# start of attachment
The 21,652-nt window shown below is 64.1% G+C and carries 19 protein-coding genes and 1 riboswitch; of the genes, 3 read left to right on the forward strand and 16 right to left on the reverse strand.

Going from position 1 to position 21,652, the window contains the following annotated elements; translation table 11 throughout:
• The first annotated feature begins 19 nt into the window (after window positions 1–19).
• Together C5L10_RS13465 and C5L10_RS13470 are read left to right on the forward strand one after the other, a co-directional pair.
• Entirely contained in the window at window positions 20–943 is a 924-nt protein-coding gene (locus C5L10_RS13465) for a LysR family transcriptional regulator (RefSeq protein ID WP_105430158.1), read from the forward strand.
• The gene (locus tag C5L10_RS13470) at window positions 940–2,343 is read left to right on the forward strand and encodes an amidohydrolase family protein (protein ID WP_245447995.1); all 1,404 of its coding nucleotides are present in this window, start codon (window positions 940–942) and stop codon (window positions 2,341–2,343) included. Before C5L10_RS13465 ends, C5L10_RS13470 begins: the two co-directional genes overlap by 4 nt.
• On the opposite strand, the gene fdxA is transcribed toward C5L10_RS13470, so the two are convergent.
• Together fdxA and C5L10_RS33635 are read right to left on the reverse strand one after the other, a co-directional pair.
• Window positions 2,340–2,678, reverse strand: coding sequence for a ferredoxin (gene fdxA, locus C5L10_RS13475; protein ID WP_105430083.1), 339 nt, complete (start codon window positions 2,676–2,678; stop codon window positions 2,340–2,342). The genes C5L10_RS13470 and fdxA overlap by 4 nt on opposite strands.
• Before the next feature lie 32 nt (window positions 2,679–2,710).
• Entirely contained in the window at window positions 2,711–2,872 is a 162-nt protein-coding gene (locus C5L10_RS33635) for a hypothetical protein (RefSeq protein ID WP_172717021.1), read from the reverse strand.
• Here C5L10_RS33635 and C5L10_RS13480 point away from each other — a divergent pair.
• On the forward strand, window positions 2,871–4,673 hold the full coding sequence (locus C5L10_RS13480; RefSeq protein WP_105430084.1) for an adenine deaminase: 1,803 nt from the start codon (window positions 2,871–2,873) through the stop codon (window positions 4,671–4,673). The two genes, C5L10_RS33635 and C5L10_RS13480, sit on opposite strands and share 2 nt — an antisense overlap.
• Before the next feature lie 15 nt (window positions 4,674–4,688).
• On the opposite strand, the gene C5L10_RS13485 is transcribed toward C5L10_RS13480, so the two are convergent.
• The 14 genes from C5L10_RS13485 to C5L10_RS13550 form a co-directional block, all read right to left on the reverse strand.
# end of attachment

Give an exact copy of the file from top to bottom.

The 21,652-nt window shown below is 64.1% G+C and carries 19 protein-coding genes and 1 riboswitch; of the genes, 3 read left to right on the forward strand and 16 right to left on the reverse strand.

Going from position 1 to position 21,652, the window contains the following annotated elements; translation table 11 throughout:
• The first annotated feature begins 19 nt into the window (after window positions 1–19).
• Together C5L10_RS13465 and C5L10_RS13470 are read left to right on the forward strand one after the other, a co-directional pair.
• Entirely contained in the window at window positions 20–943 is a 924-nt protein-coding gene (locus C5L10_RS13465) for a LysR family transcriptional regulator (RefSeq protein ID WP_105430158.1), read from the forward strand.
• The gene (locus tag C5L10_RS13470) at window positions 940–2,343 is read left to right on the forward strand and encodes an amidohydrolase family protein (protein ID WP_245447995.1); all 1,404 of its coding nucleotides are present in this window, start codon (window positions 940–942) and stop codon (window positions 2,341–2,343) included. Before C5L10_RS13465 ends, C5L10_RS13470 begins: the two co-directional genes overlap by 4 nt.
• On the opposite strand, the gene fdxA is transcribed toward C5L10_RS13470, so the two are convergent.
• Together fdxA and C5L10_RS33635 are read right to left on the reverse strand one after the other, a co-directional pair.
• Window positions 2,340–2,678, reverse strand: coding sequence for a ferredoxin (gene fdxA, locus C5L10_RS13475; protein ID WP_105430083.1), 339 nt, complete (start codon window positions 2,676–2,678; stop codon window positions 2,340–2,342). The genes C5L10_RS13470 and fdxA overlap by 4 nt on opposite strands.
• Before the next feature lie 32 nt (window positions 2,679–2,710).
• Entirely contained in the window at window positions 2,711–2,872 is a 162-nt protein-coding gene (locus C5L10_RS33635) for a hypothetical protein (RefSeq protein ID WP_172717021.1), read from the reverse strand.
• Here C5L10_RS33635 and C5L10_RS13480 point away from each other — a divergent pair.
• On the forward strand, window positions 2,871–4,673 hold the full coding sequence (locus C5L10_RS13480; RefSeq protein WP_105430084.1) for an adenine deaminase: 1,803 nt from the start codon (window positions 2,871–2,873) through the stop codon (window positions 4,671–4,673). The two genes, C5L10_RS33635 and C5L10_RS13480, sit on opposite strands and share 2 nt — an antisense overlap.
• Before the next feature lie 15 nt (window positions 4,674–4,688).
• On the opposite strand, the gene C5L10_RS13485 is transcribed toward C5L10_RS13480, so the two are convergent.
• The 14 genes from C5L10_RS13485 to C5L10_RS13550 form a co-directional block, all read right to left on the reverse strand.